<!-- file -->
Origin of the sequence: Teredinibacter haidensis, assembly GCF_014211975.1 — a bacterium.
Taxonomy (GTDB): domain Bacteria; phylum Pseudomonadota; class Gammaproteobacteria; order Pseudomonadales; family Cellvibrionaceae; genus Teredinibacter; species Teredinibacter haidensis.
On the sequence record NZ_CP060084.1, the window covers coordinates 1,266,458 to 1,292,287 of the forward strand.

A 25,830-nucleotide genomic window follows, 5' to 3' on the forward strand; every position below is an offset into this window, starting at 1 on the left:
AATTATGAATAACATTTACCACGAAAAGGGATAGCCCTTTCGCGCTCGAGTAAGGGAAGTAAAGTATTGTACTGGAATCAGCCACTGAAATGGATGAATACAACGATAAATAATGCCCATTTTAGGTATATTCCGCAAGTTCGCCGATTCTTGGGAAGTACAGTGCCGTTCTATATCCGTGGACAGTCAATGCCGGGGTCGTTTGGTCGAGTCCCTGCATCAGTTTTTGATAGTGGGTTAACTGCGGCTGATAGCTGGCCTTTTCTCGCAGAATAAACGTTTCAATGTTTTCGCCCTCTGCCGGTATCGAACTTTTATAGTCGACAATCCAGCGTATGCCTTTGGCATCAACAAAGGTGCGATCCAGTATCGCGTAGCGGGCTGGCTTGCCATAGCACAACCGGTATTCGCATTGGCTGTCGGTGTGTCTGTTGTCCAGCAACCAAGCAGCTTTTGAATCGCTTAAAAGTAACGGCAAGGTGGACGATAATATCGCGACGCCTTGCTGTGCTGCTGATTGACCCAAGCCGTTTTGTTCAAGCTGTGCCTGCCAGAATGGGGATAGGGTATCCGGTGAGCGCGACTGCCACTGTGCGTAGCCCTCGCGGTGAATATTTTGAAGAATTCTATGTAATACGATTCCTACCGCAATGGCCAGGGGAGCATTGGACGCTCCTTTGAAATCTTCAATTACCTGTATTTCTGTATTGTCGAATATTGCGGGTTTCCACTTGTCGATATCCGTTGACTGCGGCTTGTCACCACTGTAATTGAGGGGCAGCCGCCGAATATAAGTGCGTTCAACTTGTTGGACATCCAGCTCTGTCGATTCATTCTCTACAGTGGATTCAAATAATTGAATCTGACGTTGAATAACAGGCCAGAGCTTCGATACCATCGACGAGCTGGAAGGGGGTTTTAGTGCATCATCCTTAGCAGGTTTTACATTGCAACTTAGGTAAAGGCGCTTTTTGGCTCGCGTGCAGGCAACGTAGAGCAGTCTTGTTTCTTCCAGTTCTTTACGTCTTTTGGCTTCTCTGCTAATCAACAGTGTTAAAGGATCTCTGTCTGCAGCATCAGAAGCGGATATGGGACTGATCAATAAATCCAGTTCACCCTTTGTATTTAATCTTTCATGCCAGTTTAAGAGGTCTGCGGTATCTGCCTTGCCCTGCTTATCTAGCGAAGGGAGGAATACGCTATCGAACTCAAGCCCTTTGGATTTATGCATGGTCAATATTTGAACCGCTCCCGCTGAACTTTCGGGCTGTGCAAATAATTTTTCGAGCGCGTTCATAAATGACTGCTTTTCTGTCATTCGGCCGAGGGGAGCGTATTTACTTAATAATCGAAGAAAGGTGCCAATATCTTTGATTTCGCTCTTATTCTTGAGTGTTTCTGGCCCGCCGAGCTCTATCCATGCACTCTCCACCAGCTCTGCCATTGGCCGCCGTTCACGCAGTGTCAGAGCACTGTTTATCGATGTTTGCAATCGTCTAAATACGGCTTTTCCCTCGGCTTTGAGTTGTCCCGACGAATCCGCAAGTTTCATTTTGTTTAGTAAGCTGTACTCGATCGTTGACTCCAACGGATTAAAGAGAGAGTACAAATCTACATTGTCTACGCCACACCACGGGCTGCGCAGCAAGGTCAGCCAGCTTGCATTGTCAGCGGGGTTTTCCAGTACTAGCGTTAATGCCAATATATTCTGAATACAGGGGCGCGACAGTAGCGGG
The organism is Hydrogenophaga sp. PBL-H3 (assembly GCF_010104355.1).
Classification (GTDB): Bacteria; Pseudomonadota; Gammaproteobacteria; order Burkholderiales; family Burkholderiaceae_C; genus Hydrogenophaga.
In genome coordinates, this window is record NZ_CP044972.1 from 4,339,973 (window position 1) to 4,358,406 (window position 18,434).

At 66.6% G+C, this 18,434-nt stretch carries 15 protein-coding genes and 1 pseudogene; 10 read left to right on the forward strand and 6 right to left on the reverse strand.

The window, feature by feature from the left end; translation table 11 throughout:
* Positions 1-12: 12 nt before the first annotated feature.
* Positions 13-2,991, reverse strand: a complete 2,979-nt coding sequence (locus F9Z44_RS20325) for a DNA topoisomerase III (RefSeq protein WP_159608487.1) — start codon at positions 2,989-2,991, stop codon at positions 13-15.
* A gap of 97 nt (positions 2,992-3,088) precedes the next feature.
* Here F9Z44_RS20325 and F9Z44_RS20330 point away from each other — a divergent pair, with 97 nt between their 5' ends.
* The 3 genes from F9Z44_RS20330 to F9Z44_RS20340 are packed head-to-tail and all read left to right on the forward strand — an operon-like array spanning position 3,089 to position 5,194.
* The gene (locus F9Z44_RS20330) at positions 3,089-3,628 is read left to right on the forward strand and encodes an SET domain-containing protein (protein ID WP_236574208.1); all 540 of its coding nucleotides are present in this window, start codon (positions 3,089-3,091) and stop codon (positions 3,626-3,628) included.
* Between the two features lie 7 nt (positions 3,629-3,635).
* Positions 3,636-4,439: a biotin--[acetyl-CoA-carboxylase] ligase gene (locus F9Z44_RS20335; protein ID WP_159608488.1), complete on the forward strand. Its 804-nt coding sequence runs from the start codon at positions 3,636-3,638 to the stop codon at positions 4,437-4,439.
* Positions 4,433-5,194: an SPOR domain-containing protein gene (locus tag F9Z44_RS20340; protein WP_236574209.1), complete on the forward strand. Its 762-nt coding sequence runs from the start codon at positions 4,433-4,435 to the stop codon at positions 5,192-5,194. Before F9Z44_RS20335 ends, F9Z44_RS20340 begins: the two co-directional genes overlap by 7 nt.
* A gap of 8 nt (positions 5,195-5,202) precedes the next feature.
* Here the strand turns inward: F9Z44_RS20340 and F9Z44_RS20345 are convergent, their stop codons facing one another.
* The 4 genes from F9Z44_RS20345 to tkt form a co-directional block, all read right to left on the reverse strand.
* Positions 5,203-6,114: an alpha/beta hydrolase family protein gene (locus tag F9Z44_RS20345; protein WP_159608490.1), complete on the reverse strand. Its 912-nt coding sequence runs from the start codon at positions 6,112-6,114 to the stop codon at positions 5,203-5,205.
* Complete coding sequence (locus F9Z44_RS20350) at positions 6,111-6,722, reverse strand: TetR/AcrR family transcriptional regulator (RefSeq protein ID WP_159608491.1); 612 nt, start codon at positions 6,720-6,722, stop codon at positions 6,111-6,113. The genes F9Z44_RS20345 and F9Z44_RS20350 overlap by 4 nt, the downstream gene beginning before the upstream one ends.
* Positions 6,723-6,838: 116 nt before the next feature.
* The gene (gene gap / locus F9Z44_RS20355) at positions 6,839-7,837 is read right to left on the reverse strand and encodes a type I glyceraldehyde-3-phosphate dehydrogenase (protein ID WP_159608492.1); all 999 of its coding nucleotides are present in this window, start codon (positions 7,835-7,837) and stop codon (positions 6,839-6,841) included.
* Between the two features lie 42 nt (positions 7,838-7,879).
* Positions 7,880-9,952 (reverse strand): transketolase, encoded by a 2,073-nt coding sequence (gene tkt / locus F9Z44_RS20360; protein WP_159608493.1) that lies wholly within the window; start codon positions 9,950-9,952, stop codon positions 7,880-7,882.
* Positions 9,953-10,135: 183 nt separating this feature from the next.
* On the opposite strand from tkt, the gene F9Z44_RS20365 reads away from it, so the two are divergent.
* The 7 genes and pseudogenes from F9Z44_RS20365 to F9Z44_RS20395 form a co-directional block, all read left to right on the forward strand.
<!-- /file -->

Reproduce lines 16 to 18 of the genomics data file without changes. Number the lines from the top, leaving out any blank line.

* The gene (locus F9Z44_RS20330) at positions 3,089-3,628 is read left to right on the forward strand and encodes an SET domain-containing protein (protein ID WP_236574208.1); all 540 of its coding nucleotides are present in this window, start codon (positions 3,089-3,091) and stop codon (positions 3,626-3,628) included.
* Between the two features lie 7 nt (positions 3,629-3,635).
* Positions 3,636-4,439: a biotin--[acetyl-CoA-carboxylase] ligase gene (locus F9Z44_RS20335; protein ID WP_159608488.1), complete on the forward strand. Its 804-nt coding sequence runs from the start codon at positions 3,636-3,638 to the stop codon at positions 4,437-4,439.